The findings from an independent review board suggest that NASA’s quest to return samples from Mars is riddled with challenges and seemingly impossible to accomplish under the current cost and schedule expectations.
NASA released the final report on Thursday and announced that it has set up its own team to review the Mars Sample Return (MSR) report and make a recommendation regarding a path forward for the mission by the second quarter of 2024. In the meantime, the space agency has paused its plans to confirm the official mission cost and schedule.
The report refers to the mission as a “highly constrained and challenging campaign,” with “unrealistic budget and schedule expectations from the beginning.”
Mars Sample Return is one of the most complex missions the space agency has ever attempted, it involves a fleet of spacecraft, including an orbiter, lander, two helicopters, and a rocket, that will be assembled and sent to the Red Planet by 2028. The report, however, states that there is a “a near zero probability” that the lander and orbiter would be ready for launch in 2028. Instead, the review board suggests aiming for launch readiness in 2030 instead.
NASA has been struggling with managing the budgeting and scheduling of its Mars Sample Return mission. The space agency set up the independent review board in May “to evaluate the technical, cost, and schedule plans prior to confirmation of the mission’s design,” NASA wrote.
“Independent review boards like the one we commissioned for Mars Sample Return help review whether we’re on the right track to meet our mission goals within the appropriate budget,” Sandra Connelly, NASA’s deputy associate administrator for science, said in a statement.
The space agency still hasn’t declared an official cost estimate for its sample return mission. In 2020, NASA and ESA estimated that the mission would require at least $7 billion in total but there are concerns that it will go over budget. The new report suggests that the mission’s full lifecycle cost will likely range between $8 billion and $11 billion.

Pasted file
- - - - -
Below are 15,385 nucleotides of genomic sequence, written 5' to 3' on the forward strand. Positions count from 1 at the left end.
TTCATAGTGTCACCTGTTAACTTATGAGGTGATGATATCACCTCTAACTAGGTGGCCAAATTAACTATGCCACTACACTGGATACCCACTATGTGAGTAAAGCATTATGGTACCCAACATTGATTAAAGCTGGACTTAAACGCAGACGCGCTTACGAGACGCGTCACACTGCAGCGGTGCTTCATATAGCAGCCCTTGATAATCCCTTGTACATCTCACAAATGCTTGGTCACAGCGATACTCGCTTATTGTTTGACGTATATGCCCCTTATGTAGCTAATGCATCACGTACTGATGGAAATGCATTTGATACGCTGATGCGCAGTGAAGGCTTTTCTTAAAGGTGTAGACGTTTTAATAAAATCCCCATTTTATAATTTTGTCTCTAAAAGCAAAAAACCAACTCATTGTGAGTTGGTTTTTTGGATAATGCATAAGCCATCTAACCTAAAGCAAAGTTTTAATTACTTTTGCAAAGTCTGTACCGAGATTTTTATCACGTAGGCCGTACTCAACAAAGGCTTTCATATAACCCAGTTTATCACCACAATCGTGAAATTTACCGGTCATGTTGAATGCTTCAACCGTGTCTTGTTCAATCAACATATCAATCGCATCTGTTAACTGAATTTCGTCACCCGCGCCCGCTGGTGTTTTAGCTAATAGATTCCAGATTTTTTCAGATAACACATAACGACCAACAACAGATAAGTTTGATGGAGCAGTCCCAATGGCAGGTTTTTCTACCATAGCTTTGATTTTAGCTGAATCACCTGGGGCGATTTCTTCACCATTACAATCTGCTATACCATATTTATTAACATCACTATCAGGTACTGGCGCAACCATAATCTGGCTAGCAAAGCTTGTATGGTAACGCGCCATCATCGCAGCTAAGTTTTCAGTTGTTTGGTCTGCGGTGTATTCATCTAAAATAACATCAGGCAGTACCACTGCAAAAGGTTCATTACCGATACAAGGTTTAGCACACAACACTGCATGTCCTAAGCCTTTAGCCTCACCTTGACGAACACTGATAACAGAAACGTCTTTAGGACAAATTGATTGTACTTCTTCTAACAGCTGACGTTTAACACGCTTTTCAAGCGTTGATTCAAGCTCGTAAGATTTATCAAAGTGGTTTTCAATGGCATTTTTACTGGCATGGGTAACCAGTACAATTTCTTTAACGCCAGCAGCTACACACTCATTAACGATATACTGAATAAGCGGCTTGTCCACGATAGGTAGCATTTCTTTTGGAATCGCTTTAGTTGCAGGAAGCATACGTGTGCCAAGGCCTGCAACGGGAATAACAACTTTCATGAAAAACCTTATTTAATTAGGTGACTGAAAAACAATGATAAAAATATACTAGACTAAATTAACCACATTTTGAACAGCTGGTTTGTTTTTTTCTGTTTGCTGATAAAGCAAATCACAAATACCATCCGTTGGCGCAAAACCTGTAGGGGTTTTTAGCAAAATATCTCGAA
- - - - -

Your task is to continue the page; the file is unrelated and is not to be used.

The mission received $822.3 million in the 2023 spending bill and NASA requested $949.3 million for Mars Sample Return in its budget proposal for 2024. In April, NASA Administrator Bill Nelson revealed that the Mars Sample Return mission needs an additional $250 million in the current fiscal year, plus another $250 million in 2024, in order to stay on track for launch in 2028.
In its proposed 2024 budget for NASA, the Senate Appropriations subcommittee directed the space agency to submit a year-by-year funding profile for MSR within the $5.3 billion lifecycle cost outlined in the 2022 planetary science Decadal Survey. If NASA is unable to do so, it could face mission cancellation, the subcommittee wrote in its report in July.
“Mars Sample Return is a very complex program and campaign with multiple parallel developments, interfaces, and complexities,” Orlando Figueroa, chair of the independent review board, said in a statement. “The development of this historic effort follows many decades of strategic investment.”
The independent review board did highlight the importance of Mars Sample Return as a strategic step within the space agency’s Mars exploration program, which aims to one day land humans on Mars. The rocky samples currently being collected by the Perseverance rover may hold clues as to whether Mars ever hosted some form of life, which would ultimately answer the question of whether life exists beyond Earth.
In fact, the report urges NASA to better communicate the significance of its sample return mission. “The societal, technological, and scientific significance of MSR makes it a mission of the highest importance in NASA’s long-term exploration strategy, and this is not being communicated consistently and clearly with the public and stakeholders,” the report reads. “A successful MSR campaign will revolutionize our understanding of the history of Mars, the Solar System, and the potential for life beyond Earth.”
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